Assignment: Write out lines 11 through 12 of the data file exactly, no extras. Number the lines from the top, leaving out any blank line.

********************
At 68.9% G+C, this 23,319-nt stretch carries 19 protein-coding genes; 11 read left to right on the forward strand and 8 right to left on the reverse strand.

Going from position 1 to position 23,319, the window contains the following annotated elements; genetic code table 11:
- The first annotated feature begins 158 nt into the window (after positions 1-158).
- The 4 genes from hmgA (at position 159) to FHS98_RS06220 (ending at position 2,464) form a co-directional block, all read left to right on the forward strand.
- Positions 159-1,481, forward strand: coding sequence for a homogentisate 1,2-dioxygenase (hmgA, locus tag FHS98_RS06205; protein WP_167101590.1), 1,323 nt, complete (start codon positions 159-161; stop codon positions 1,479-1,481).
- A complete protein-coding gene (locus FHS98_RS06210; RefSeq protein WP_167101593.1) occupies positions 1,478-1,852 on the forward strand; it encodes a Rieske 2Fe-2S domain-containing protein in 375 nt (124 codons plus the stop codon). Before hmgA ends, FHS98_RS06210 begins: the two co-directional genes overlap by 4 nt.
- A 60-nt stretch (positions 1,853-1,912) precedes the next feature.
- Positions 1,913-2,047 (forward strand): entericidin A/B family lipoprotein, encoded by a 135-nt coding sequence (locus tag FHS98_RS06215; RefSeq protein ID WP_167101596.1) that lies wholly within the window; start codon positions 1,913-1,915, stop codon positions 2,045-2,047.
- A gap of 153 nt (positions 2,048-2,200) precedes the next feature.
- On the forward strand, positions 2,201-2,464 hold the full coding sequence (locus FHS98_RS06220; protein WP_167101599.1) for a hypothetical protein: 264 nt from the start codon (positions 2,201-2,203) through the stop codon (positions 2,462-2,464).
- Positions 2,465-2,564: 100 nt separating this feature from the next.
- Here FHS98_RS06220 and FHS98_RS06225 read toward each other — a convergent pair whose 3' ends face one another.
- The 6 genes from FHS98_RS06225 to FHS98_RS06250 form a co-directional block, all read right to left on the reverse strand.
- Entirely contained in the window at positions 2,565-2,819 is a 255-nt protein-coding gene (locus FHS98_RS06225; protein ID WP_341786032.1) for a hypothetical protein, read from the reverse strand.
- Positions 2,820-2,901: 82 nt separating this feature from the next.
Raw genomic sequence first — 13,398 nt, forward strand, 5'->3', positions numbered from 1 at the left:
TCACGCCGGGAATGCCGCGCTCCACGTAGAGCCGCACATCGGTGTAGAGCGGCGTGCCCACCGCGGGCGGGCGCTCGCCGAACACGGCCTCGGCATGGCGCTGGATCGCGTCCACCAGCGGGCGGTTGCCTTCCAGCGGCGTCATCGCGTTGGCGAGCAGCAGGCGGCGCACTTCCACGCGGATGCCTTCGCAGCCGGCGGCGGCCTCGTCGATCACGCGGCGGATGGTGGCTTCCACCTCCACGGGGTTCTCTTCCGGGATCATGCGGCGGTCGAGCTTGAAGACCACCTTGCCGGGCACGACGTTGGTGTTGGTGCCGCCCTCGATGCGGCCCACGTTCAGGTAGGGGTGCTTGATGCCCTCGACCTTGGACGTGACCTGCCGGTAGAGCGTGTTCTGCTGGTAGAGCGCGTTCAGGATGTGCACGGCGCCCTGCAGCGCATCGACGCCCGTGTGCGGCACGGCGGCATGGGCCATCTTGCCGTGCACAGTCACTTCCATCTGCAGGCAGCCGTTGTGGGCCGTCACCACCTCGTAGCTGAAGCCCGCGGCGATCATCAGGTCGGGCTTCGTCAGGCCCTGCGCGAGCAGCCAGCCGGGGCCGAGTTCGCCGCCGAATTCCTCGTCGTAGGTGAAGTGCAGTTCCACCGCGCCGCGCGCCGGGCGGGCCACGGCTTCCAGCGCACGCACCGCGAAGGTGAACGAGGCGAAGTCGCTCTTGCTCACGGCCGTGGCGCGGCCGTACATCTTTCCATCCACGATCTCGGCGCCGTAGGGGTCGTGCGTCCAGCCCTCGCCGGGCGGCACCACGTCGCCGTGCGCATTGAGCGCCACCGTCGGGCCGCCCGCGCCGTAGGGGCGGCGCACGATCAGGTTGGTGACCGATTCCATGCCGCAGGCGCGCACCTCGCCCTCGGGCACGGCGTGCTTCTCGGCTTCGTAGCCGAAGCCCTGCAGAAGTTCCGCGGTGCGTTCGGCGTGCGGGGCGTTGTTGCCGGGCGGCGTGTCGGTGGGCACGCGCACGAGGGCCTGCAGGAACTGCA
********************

- Positions 2,465-2,564: 100 nt separating this feature from the next.
- Here FHS98_RS06220 and FHS98_RS06225 read toward each other — a convergent pair whose 3' ends face one another.